The fundamental question
Donors, lenders, governmental agencies and stakeholders are all challenging not-for-profit organizations about governance practices. With greater expectations for high performance, many organizations are evaluating which of their committees are appropriate and necessary as they balance growth and mission alignment with limited resources.
That evaluation raises an important question: Do you need both an audit committee AND a finance committee?
The simple answer is yes. Both committees are needed to help align your organization with industry best practice, manage risk, protect your not-for-profit’s good name and reputation, and provide checks and balances across financial operations.
But how do the two committees differ? Let’s break it down.
How audit committees have changed
Audit committee responsibilities have evolved over the past several years. Most audit committees have grappled with the task of overseeing risk, due to the increased operational complexities from programmatic diversity, technology advances and cybersecurity. The geopolitical environment, paired with the need for advanced skills and experience, have added to the complexity and risk.
The expanded risk requires active engagement in areas like compliance, enterprise risk management and cybersecurity, along with environmental, social and governance (ESG) reporting and monitoring.
Stakeholders rely on the audit committee to instill and promote a culture of oversight and financial stewardship. Key responsibilities include:
- Appointing and engaging with the not-for-profit’s external and internal auditors, as appropriate, and overseeing tax filings and related regulatory reviews
- Working as a delegate of the board of trustees to support appropriate financial oversight in all aspects of financial reporting, compliance, internal control and risk
- Evaluating and approving key policies for areas like accounting/finance, investments, tax, related parties/conflicts of interest, donor acceptance, regulatory matters, insurance, technology, debt and legal considerations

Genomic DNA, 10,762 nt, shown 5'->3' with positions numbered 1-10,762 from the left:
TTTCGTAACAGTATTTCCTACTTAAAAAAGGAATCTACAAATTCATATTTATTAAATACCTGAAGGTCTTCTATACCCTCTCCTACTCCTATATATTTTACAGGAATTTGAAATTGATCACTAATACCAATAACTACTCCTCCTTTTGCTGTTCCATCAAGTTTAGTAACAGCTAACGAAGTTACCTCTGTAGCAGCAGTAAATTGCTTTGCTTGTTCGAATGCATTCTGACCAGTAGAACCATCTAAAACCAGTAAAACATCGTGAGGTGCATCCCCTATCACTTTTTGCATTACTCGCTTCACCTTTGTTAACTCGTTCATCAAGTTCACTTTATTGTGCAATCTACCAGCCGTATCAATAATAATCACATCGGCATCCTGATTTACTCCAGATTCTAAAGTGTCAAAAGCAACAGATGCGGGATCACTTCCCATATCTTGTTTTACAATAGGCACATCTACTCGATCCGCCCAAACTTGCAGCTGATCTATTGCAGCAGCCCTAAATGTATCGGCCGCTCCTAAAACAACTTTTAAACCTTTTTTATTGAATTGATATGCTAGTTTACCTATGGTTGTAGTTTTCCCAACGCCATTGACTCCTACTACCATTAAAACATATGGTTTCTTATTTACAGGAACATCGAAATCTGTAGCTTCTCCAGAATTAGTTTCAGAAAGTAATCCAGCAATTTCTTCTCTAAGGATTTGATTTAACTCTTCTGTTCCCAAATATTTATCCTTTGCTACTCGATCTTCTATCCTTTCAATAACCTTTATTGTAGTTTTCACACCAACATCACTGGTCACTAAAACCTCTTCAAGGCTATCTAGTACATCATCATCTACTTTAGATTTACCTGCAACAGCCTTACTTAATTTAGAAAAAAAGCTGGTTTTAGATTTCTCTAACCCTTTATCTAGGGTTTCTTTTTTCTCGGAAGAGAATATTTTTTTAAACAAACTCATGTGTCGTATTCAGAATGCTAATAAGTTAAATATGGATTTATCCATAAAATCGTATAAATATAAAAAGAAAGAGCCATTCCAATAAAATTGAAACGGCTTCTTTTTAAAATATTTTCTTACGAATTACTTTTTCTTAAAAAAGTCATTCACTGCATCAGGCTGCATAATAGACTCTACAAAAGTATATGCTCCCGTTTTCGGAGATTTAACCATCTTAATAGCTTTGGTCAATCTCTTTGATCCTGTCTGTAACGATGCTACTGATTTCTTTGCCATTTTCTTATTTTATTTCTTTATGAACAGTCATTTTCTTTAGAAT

- Reviewing and overseeing key business risks, monitoring ERM processes and evaluation, ESG reporting and metrics, and legal/compliance activities and events like whistleblower complaints and conflicts of interest
The audit committee must be independent of the organization. Members must not directly or indirectly accept any salary or remuneration from the organization. The board treasurer should not serve on the audit committee, as a rule, because that presents an inherent conflict of interest. Some states require audit committee members to be board members, and to have financial expertise — some states also stipulate the number of committee members.
Finance committee responsibilities
By contrast, a finance committee’s primary responsibility is to monitor and approve the not-for-profit’s budget and financial results, including programmatic objectives and goals. The finance committee should provide oversight to support the organization’s application of financial integrity and appropriate use of resources in administering programs and services. This includes approving the annual financial budget, the capital spending budget and debt financing decisions.
If an organization has established a financial planning and analysis team, that team would report to the finance committee. It would share ongoing and real-time operating results compared to the budget, and update forecasts to inform future investment and programmatic decisions. Often, finance committees are responsible to monitor liquidity, manage reserves and ensure the not-for-profit has adequate resources for future program goals — with funds available for unexpected operating challenges.
The need for both
Not-for-profit organizations should establish both an audit committee and a finance committee in their governance structure. While some skills are transferrable, each committee provides an important oversight role that should operate independent of the other, acting as a system of checks and balances. These committees should work in tandem to drive financial stewardship and achieve compliance with laws and regulations. Together, they provide the board and stakeholders with confidence and transparency related to accounting, finance, compliance, technology and risk.
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